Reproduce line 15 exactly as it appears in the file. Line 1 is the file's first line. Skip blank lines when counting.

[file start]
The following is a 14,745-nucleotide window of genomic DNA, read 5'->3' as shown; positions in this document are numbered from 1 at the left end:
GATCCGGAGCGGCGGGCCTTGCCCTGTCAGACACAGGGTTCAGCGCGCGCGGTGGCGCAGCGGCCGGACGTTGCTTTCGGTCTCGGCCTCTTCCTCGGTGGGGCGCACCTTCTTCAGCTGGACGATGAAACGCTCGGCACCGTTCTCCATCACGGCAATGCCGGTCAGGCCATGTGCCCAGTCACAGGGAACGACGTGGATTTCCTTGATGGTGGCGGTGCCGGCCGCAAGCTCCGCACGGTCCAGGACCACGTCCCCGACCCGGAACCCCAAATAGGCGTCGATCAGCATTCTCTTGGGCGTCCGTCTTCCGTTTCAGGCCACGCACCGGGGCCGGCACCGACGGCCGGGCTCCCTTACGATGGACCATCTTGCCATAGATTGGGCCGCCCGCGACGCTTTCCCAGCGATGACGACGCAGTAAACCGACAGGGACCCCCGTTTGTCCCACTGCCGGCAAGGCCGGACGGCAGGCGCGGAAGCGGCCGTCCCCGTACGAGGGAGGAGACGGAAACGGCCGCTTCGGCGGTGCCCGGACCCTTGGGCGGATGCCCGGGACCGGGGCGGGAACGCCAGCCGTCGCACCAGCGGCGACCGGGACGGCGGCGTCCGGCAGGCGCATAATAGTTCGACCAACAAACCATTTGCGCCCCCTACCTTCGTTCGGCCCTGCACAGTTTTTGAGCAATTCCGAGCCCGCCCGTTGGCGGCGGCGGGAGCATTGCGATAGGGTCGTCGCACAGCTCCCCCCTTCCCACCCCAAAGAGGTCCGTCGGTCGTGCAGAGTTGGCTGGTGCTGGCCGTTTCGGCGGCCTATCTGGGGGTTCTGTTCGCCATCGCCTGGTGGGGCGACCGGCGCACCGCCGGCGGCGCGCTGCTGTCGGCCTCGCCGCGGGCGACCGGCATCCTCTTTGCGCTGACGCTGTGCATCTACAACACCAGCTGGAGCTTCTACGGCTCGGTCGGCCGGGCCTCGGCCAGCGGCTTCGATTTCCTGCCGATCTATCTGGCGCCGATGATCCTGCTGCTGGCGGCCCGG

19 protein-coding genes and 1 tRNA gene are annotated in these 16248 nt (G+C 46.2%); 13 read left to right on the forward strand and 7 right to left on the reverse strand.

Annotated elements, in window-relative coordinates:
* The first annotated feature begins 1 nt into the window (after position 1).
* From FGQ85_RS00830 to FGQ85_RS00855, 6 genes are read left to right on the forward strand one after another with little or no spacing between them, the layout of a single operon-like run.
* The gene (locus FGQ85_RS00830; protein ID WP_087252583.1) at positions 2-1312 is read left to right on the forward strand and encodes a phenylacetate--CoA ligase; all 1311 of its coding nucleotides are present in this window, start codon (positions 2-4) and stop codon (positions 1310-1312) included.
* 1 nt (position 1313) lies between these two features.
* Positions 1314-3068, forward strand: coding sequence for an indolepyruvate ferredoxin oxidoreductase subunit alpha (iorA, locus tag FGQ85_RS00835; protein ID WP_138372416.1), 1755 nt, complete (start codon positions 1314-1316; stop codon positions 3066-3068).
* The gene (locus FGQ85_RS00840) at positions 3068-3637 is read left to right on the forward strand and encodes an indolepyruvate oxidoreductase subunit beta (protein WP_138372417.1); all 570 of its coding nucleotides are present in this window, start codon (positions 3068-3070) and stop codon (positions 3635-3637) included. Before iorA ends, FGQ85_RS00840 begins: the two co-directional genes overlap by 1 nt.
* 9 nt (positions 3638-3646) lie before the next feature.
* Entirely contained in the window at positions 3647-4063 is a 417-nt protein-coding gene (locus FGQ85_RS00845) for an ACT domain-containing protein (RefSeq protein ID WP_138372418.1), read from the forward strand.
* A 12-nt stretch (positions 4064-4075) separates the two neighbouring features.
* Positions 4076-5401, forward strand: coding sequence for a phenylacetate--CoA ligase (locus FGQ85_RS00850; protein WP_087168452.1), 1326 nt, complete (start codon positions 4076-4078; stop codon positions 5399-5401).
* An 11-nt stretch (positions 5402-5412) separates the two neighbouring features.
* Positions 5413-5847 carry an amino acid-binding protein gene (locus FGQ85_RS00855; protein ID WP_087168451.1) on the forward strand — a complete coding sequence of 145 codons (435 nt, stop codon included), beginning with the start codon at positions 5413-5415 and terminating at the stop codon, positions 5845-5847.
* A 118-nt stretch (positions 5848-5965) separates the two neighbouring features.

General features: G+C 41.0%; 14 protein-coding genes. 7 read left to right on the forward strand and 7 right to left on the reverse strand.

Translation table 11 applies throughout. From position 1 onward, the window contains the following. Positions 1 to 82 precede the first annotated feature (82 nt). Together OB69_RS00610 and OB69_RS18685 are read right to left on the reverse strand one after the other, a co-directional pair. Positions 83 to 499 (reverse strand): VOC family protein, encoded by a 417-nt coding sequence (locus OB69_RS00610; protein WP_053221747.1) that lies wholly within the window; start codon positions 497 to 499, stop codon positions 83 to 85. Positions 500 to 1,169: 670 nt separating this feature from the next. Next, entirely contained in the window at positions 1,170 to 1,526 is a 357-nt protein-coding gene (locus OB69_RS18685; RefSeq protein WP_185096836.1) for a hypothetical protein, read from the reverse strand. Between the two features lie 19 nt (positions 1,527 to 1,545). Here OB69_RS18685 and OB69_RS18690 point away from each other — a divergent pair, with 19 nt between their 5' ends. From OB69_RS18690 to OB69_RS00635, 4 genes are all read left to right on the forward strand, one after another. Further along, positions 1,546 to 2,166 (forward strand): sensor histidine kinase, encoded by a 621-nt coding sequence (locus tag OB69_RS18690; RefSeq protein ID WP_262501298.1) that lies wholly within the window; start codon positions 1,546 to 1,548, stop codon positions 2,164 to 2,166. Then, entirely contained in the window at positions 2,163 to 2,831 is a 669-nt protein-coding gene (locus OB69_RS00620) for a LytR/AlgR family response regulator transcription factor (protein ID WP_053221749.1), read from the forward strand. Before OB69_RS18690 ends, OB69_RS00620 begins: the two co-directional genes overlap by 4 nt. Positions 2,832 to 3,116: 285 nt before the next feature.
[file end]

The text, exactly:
* An 11-nt stretch (positions 5402-5412) separates the two neighbouring features.